Tribal courts, and the USSC has so determined this in various cases, have limited jurisdiction, particularly when non-tribal citizens are involved.

        • Anon21 says:

          I’m not super-familiar with Oliphant v. Suquamish Indian Tribe–been a few years since I read it for Fed Courts–but skimming it now, it looks like it’s based in a reading of Congressional policy towards tribal courts’ jurisdiction, and not constitutional principles. Is that wrong?

          • L.M. says:

            You’re right. Cf. 25 U.S.C § 1301(2), in which Congress overrode a similar Supreme Court case (Duro v. Reina) and extended Indian tribal courts’ jurisdiction to include Indians from other tribes.

            • Joe says:

              Okay. Is there case law on this law, including the USSC upholding it? Given tribes often are small in size (at times as small as hundreds), it is logical for tribal courts to handle multiple tribes. But, trying non-tribal members is not necessarily the same thing.

              • L.M. says:

                Yes; U.S. v. Lara, 541 U.S. 193 (2004).

                (In fact, Lara recognizes that 25 U.S.C. § 1301(2) goes further than I’ve made it seem: § 1301(2) purports to recognize the “inherent power” of the tribes to try non-members in their courts; it doesn’t purport to be a mere delegation of federal authority. Lara recognizes and accepts this, holding the federal government and an Indian tribe to be separate sovereigns for the purpose of the Double Jeopardy Clause.)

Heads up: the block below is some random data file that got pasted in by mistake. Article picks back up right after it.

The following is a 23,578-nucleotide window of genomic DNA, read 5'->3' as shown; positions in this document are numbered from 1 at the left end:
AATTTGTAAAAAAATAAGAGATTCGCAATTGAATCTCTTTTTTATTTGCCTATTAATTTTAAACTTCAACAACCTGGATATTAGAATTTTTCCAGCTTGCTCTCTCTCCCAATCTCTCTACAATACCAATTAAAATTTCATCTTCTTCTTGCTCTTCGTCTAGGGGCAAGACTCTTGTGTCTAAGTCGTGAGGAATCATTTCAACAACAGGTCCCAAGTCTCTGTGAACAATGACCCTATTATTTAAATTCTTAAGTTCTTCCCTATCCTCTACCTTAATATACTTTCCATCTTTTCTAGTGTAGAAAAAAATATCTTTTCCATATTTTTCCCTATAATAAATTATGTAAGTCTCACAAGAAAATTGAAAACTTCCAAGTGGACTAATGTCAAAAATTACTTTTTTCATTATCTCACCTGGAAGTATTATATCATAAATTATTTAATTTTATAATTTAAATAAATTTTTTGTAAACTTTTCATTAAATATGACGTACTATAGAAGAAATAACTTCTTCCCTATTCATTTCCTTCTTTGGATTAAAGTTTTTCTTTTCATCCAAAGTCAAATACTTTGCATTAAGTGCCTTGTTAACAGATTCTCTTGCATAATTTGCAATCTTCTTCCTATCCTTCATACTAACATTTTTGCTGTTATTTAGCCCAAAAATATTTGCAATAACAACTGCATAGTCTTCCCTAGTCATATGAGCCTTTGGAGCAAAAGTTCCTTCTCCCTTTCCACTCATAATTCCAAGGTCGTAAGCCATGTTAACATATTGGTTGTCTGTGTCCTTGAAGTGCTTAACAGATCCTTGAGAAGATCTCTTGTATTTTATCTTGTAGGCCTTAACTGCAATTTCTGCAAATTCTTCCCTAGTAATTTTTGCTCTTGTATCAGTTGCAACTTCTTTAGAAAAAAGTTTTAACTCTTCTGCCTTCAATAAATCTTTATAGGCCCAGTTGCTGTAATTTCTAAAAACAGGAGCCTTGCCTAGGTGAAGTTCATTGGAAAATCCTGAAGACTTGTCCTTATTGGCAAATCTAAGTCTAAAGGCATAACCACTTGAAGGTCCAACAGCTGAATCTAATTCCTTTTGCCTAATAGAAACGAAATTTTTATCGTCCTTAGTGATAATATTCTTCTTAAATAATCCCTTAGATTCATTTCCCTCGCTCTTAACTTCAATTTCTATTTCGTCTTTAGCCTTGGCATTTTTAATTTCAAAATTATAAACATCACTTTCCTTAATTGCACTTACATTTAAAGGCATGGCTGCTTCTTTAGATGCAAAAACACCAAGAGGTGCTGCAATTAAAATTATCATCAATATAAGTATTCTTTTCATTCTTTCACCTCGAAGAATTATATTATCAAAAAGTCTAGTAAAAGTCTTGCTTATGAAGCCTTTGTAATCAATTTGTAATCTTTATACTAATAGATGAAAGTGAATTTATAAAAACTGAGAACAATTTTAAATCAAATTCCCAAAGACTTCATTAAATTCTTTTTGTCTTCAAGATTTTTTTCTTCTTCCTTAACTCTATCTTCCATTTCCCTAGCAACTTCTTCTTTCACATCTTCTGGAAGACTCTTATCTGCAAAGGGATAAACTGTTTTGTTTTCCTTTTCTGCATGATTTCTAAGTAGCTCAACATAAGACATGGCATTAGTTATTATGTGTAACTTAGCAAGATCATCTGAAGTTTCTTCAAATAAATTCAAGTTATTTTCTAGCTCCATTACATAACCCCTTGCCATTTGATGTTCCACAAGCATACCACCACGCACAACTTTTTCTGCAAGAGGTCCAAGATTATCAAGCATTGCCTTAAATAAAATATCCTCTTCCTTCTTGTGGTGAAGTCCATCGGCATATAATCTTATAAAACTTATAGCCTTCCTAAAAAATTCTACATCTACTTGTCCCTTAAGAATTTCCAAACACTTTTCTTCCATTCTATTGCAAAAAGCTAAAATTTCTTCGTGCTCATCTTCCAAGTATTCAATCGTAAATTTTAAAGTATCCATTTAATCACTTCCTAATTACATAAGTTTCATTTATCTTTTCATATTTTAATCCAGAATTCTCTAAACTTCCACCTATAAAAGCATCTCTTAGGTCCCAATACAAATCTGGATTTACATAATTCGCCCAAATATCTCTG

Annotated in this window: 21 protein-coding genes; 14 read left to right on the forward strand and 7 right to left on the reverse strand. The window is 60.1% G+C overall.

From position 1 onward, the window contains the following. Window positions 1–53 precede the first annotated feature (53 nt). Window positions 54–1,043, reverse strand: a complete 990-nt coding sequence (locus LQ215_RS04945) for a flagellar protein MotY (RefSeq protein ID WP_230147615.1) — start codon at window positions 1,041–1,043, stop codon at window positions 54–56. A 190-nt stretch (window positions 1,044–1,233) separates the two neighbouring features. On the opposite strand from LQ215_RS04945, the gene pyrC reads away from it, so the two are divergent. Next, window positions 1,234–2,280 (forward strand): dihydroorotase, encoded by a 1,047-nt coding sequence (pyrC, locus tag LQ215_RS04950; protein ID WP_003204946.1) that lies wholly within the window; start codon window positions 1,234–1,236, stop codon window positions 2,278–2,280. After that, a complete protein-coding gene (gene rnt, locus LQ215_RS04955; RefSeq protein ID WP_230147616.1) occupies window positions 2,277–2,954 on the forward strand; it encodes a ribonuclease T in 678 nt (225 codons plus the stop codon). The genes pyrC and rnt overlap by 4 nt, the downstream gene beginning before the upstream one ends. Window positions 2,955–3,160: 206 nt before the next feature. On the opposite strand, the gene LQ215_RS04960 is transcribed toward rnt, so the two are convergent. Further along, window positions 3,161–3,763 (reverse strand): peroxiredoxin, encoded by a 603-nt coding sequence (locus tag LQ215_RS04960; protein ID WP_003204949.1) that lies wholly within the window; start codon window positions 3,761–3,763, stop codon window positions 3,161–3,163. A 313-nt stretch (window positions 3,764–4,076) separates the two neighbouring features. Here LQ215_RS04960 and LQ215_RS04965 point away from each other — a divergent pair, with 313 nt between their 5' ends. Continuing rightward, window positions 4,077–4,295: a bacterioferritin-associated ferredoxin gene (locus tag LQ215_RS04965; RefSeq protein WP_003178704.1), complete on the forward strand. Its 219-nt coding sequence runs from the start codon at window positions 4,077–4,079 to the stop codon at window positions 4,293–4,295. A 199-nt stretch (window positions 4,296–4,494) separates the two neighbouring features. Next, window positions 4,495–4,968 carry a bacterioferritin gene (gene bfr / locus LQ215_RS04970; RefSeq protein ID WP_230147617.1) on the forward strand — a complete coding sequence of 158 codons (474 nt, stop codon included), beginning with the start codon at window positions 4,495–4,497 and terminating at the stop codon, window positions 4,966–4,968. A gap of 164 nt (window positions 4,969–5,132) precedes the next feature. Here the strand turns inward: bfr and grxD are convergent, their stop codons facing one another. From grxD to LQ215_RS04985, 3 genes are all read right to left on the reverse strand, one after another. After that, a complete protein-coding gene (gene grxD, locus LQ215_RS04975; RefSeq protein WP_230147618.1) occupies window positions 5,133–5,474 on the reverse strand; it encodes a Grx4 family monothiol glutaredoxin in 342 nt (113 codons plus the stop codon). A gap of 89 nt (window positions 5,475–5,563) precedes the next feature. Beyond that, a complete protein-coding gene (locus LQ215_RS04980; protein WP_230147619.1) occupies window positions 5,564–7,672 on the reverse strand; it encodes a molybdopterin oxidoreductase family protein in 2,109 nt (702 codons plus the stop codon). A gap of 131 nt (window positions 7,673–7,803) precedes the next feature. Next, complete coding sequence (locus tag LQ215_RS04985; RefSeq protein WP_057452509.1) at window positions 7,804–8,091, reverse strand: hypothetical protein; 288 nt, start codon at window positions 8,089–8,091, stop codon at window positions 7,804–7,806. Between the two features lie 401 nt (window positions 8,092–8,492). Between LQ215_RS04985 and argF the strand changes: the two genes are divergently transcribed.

• DrDick says:

                  This actually derives from Worchester v. Georgia (linked below), which holds that tribes are “domestic dependent sovereigns” with inherent sovereignty. This is also the infamous case on which Andrew Jackson defied the SCOTUS. In the late 19th and early 20th century, a number of cases (most notably Lone Wolf v. Hitchcock) held that Congress had unlimited plenary power over tribes and could unilaterally diminish, or even extinguish, tribal sovereignty. In the 1970s, a series of treaty rights cases established the residual sovereignty doctrine (on which Lara rests). This holds that any sovereign rights that the tribes do not explicitly renounce (through treaty or other agreement) and which have not explicitly been extinguished by Congressional acts are retained by the tribes.

    • L.M. says: